Merckx V. S. F. T., Freudenstein J. V., Kissling J., Christenhusz M. J. M., Stotler R. E., Crandall-Stotler B., Wickett N., Rudall P. J., Maas van de Kamer H. & Maas P. J. M. 2013:  Taxonomy and classification. – Pp. 19–101 in: Merckx V. S. F. T. (ed.), Mycoheterotrophy: the biology of plants living on fungi. – New York: Springer. Google Scholar


Nishioka T., Suetsugu K., Repin R. & Kitayama K. 2018: Thismia kinabaluensis (Thismiaceae), a new species from Mt. Kinabalu, Sabah, Borneo. –  Phytotaxa 360: 174–178. Google Scholar


Ronquist F., Teslenko M., van der Mark P., Ayres D. L., Darling A., Hohna S., Larget B., Liu L., Suchard M. A. & Huelsenbeck J. P. 2012: MrBayes 3.2: efficient Bayesian phylogenetic inference and model choice across a large model space. –  Syst. Biol. 61: 539–542. Google Scholar


Siti-Munirah M. Y. 2018: Thismia kelantanensis (Thismiaceae), a new species from Kelantan, Peninsular Malaysia. –  Kew Bull. 73: 42 [1–6]. Google Scholar


Siti-Munirah M. Y. & Dome N. 2019: Thismia domei and T. terengganuensis (Thismiaceae), two new species, and T. javanica, a new record from Terengganu, Peninsular Malaysia. –  PhytoKeys 124: 123–137. Google Scholar


Sochor M., Hroneš M. & Dančák M. 2018: New insights into variation, evolution and taxonomy of fairy lanterns (Thismia, Thismiaceae) with four new species from Borneo. –  Pl. Syst. Evol. 304: 699–721. Google Scholar


Stevens P. F. 2001+: Angiosperm Phylogeny Website. Version 14, July 2017 [and more or less continuously updated since]. – Published at [accessed 5 Sep 2019]. Google Scholar


Suetsugu K., Nakanishi O., Kobayashi T. & Kurosaki N. 2018a: Thismia kobensis (Burmanniaceae), a new and presumably extinct species from Hyogo Prefecture, Japan. –  Phytotaxa 369: 121–125. Google Scholar


Suetsugu K., Tsukaya H., Nurainas N. & Okada H. 2018b: Thismia sumatrana (Thismiaceae), a new species from West Sumatra, Indonesia, with discussions on the taxonomic identity of Thismia clavigera. –  PhytoKeys 113: 59–67. Google Scholar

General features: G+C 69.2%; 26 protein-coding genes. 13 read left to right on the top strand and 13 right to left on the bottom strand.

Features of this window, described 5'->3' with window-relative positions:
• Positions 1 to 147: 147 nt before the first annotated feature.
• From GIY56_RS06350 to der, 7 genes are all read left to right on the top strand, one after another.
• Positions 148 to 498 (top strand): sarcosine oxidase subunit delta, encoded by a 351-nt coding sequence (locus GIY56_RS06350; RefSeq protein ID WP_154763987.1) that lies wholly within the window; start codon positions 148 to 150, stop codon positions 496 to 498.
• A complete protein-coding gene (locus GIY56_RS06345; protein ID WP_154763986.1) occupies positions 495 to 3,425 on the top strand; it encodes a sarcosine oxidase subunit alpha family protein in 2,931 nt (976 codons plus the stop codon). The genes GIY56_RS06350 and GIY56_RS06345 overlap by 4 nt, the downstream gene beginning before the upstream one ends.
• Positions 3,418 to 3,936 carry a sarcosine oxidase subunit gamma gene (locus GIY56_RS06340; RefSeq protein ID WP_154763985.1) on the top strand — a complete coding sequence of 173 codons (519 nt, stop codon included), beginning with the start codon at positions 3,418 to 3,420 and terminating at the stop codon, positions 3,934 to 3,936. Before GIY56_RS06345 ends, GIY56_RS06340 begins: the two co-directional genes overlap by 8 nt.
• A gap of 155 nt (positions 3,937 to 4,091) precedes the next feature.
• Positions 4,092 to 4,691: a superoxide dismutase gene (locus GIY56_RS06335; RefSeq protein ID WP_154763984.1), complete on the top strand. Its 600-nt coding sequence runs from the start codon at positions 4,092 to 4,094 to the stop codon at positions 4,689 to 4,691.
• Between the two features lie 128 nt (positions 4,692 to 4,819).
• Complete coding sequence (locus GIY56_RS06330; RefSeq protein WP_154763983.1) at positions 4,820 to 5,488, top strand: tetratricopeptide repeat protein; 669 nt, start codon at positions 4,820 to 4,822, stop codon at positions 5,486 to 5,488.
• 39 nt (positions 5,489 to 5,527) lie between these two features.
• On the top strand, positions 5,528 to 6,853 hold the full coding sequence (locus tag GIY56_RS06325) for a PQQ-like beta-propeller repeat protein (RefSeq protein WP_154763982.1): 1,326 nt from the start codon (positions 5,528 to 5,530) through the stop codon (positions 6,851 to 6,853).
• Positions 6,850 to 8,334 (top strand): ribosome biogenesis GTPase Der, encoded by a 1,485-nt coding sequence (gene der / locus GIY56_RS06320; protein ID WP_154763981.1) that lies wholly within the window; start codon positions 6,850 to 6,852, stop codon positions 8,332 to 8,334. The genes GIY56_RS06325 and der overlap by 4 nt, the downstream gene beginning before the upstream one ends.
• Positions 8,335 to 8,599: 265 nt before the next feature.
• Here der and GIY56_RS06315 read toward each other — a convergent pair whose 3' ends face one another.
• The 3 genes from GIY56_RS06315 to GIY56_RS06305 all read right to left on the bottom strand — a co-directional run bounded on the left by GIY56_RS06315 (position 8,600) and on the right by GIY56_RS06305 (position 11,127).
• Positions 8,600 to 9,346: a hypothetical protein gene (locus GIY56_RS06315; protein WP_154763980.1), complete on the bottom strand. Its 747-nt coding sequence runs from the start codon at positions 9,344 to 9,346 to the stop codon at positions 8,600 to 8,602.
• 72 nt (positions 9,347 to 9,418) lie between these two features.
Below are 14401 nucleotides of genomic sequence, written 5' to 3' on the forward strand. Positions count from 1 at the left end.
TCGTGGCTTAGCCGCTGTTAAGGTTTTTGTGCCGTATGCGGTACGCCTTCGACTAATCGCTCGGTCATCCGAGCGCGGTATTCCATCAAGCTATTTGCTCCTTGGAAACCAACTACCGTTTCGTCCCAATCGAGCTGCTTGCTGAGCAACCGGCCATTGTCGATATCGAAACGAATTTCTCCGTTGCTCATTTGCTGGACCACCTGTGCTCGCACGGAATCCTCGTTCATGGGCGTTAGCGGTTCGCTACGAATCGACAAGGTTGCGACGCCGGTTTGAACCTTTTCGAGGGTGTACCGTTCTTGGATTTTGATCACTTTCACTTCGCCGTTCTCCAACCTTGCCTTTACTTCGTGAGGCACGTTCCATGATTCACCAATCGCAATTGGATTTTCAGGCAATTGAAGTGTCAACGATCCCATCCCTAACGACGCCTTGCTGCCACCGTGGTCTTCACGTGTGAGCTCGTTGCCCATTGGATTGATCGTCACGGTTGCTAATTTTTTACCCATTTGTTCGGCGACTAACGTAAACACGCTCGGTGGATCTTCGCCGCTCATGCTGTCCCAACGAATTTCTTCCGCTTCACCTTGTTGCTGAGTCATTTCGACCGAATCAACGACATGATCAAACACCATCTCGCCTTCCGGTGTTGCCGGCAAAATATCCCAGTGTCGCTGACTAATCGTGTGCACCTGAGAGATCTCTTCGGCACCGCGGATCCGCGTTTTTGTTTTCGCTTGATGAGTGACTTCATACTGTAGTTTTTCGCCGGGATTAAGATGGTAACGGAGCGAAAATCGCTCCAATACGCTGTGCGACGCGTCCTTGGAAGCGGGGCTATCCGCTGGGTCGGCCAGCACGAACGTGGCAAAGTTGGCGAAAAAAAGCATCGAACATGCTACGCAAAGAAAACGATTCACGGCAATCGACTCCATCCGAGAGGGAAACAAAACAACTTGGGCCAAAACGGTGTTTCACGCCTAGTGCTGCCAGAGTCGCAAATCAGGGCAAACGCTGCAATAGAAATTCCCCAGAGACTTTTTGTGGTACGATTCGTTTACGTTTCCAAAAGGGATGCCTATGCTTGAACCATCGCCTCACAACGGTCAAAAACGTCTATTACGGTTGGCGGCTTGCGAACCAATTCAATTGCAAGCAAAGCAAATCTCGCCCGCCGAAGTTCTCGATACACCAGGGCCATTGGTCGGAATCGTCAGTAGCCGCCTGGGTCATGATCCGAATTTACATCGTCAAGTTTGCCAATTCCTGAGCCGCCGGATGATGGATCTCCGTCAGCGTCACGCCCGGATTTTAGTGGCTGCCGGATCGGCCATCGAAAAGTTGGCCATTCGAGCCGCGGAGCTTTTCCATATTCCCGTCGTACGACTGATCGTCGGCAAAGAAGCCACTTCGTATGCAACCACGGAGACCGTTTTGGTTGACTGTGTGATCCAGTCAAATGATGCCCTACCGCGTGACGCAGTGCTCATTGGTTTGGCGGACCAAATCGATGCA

Suetsugu K., Tsukaya H., Tagane S., Chhang P., Yukawa T. & Yahara T. 2018c: Flora of Bokor National Park VII: Thismia bokorensis (Burmanniaceae), a new species representing a new generic record. –  Phytotaxa 334: 65–69. Google Scholar


Tanaka N., Aung M. M. & Latt M. M. 2018: Thismia breviappendiculata (Thismiaceae), a new mycoheterotrophic plant from southern Myanmar. – Bull. Natl. Mus. Nat. Sci., Tokyo, B, 44: 67–72. Google Scholar


Thiers B. 2019+ [continuously updated]: Index herbariorum: a global directory of public herbaria and associated staff. New York Botanical Garden's virtual herbarium. – Published at [accessed 15 Dec 2019]. Google Scholar


Tsukaya H., Suetsugu K. & Suleiman M. 2017: Thismia bryndonii (Thismiaceae), a new species from Maliau Basin, Sabah, Borneo. –  Phytotaxa 312: 135–138. Google Scholar


White T. J., Bruns T., Lee S. & Taylor J. W. 1990:  38 – Amplification and direct sequencing of fungal ribosomal RNA genes for phylogenetics. – Pp. 315–322 in: Innis M. A., Gelfand D. H., Sninsky J. J. & White T. J. (ed.), PCR protocols: a guide to methods and applications. – New York: Academic Press, Inc. Google Scholar
© 2020 The Authors · This open-access article is distributed under the CC BY 4.0 licence
Martin Dančák, Michal Hroneš, and Michal Sochor "Thismia ornata and T. coronata (Thismiaceae), two new species from Sarawak, Borneo," Willdenowia 50(1), 65-76, (10 March 2020).
Received: 16 September 2019; Accepted: 20 December 2019; Published: 10 March 2020
new species
Thismia aseroe
Back to Top